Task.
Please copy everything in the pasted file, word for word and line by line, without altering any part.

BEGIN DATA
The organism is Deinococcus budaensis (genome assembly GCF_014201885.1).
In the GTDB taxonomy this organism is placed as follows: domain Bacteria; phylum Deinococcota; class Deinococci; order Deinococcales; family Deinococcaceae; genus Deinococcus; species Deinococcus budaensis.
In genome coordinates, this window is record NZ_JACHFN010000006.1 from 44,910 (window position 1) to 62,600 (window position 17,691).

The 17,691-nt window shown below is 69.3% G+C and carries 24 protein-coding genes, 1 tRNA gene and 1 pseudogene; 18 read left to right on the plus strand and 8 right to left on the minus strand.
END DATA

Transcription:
The organism is Deinococcus budaensis (genome assembly GCF_014201885.1).
In the GTDB taxonomy this organism is placed as follows: domain Bacteria; phylum Deinococcota; class Deinococci; order Deinococcales; family Deinococcaceae; genus Deinococcus; species Deinococcus budaensis.
In genome coordinates, this window is record NZ_JACHFN010000006.1 from 44,910 (window position 1) to 62,600 (window position 17,691).

The 17,691-nt window shown below is 69.3% G+C and carries 24 protein-coding genes, 1 tRNA gene and 1 pseudogene; 18 read left to right on the plus strand and 8 right to left on the minus strand.